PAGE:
Once again, I am very grateful to the SAY Film Project for publishing one of my film club reviews. I have thoroughly enjoyed learning and gaining experience from the project.
As an actor, or ‘aspiring actor’ if you would like, I challenged myself to do something different (or behind the scenes) in this competion. I love writing and naturally gravitated towards the film critique aspect of the project. I now look forward to the screening of the films made by the team and students and, of course, reviewing them. But first, here is Amandla! A Revolution in Four Part Harmony (2002):
Amandla! A Revolution in Four Part Harmony is a historical musical documentary written and directed by Lee Hirsch. Starring musical giants such Hugh Masekela, Miriam Makeba, Dolly Rathebe, Vusi Mahlasela and Abraham Ibrahim, Amandla! spans over five decades from 1948 to 1994 in South Africa. During that era was apartheid and a struggle that left Africans longing for hope and freedom. Hirsch transports us through each decade and shows the depth in which Apartheid oppressed Africans and the cries of freedom that echoed as a result. Iingoma zomzabalazo, songs of the struggle, were born out of a heritage enrooted in song and dance and eventually became the voice of the people fighting apartheid one harmony at a time. Music powerfully united the masses and changed as the political, social and economic atmosphere of the apartheid regime became more brutal and unstable. from songs of warning during the 1950s (such as ‘Watch out Vervoerd’) to songs releasing the pain of a mourning nation after the Sharpeville Massacre during the 1960s (such as ‘Senzenina?’).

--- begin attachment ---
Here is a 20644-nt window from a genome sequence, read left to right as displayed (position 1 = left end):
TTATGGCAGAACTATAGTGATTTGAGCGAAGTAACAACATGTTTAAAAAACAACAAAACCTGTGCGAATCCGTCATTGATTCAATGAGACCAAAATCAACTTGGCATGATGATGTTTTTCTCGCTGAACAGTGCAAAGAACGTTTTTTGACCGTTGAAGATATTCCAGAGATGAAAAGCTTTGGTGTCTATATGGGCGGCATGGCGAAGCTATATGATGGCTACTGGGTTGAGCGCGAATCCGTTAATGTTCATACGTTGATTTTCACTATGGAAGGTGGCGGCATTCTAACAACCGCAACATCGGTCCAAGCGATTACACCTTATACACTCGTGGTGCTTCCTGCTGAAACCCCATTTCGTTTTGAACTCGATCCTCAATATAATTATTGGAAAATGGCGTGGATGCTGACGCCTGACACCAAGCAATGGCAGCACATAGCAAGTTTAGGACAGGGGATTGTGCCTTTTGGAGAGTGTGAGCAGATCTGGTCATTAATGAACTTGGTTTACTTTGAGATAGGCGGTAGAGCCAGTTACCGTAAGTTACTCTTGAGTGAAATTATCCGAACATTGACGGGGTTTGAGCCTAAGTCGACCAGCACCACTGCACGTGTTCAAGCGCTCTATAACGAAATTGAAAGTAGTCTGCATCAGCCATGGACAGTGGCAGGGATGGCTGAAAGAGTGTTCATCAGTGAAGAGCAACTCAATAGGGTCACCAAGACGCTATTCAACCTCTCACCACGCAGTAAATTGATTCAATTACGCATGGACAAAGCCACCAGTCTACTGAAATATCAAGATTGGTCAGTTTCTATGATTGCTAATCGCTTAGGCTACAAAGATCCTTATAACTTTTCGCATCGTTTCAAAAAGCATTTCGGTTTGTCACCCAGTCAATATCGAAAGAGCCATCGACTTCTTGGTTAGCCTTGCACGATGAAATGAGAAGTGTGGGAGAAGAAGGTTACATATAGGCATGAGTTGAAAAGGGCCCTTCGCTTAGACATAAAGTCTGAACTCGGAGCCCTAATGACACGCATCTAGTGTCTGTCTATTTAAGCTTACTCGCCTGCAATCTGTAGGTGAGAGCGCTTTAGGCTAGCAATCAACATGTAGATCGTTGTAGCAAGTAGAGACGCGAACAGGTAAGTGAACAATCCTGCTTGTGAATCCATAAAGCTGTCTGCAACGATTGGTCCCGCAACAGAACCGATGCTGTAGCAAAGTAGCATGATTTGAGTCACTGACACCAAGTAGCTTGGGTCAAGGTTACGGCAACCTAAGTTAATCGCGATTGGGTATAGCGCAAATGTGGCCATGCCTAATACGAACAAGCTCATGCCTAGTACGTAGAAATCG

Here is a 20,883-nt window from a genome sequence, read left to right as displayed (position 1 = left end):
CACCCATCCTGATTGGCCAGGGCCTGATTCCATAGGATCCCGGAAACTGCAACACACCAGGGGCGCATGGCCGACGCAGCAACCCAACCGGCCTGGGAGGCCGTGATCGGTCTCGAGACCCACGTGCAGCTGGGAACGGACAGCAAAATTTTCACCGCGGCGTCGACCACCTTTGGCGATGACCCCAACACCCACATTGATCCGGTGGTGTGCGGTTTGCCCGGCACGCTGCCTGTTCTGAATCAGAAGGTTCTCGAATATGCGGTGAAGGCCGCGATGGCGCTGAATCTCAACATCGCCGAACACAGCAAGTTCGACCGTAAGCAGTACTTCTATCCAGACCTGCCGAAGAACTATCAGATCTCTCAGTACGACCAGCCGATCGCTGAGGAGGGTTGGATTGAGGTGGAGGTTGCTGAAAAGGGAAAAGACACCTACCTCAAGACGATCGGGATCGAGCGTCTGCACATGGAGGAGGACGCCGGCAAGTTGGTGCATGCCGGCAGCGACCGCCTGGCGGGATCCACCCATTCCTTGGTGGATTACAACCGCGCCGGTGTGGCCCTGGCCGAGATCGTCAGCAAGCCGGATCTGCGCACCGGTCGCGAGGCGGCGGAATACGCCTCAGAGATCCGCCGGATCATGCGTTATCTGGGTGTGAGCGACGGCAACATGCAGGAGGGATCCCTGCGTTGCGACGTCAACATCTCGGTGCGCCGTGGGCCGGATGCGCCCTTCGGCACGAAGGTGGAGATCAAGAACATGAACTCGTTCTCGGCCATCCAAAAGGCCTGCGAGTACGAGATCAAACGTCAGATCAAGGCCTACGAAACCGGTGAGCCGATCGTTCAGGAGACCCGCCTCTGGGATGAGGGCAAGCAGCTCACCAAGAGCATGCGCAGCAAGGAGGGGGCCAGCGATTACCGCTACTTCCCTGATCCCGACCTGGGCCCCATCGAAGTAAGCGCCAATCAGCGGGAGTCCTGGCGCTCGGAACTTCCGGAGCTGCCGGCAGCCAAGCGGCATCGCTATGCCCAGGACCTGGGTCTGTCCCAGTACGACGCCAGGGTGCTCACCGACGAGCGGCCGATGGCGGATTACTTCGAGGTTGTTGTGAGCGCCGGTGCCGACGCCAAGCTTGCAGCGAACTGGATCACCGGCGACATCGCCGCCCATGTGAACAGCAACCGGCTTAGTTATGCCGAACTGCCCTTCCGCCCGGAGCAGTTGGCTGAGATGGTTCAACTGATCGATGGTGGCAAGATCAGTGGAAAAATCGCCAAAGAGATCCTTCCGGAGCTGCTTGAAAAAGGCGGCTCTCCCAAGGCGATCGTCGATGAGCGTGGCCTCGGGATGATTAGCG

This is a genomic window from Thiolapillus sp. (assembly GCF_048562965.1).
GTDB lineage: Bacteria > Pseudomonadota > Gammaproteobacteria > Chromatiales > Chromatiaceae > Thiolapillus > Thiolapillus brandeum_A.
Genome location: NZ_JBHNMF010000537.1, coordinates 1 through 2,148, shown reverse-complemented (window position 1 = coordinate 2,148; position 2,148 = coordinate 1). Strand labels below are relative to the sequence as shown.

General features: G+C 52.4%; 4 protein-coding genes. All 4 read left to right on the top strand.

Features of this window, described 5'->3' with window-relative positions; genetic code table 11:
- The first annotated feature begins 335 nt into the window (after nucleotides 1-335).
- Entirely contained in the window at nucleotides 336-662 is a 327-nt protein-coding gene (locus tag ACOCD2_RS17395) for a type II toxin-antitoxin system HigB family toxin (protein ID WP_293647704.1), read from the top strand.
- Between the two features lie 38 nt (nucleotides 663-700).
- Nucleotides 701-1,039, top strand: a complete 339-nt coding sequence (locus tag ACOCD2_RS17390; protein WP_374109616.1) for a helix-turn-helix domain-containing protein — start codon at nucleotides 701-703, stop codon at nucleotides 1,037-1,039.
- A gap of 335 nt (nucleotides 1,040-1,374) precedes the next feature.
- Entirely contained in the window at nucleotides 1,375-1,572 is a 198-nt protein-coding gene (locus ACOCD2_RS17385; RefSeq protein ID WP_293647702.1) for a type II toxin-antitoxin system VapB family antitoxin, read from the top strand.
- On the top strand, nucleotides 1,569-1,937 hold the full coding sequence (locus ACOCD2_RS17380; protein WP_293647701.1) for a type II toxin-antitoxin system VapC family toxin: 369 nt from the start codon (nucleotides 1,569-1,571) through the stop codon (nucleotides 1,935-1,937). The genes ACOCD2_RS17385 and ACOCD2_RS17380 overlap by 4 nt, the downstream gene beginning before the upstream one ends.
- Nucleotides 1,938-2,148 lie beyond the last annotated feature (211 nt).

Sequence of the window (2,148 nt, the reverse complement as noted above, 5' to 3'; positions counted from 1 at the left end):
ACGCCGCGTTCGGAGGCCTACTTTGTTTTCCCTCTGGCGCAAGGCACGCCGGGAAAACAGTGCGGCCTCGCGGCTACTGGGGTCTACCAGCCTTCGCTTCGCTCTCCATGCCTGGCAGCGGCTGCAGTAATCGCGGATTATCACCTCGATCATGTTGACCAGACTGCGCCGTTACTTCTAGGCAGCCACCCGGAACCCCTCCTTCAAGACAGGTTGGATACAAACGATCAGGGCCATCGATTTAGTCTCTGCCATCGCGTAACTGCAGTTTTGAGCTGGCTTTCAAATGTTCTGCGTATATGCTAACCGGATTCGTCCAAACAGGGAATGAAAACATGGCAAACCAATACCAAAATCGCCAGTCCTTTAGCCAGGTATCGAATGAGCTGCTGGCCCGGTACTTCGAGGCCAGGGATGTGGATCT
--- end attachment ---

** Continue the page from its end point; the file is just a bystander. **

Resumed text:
Amandla! A Revolution in Four Part Harmony is an important piece of film that captures music in South African history and celebrates our African musical heritage and the extent in which music can change things in society. Although the documentary features some violent scenes depicting the violence during apartheid, the cinematography is somewhat beautiful and captures the soul of the struggle in Africa (such as the scene in which Sophie Mgcina is singing ‘Madam Please’, the cry of African domestic workers that include the words: “Madam, please, / Before you ask me if your children are fine, / Ask me when I last saw mine.”).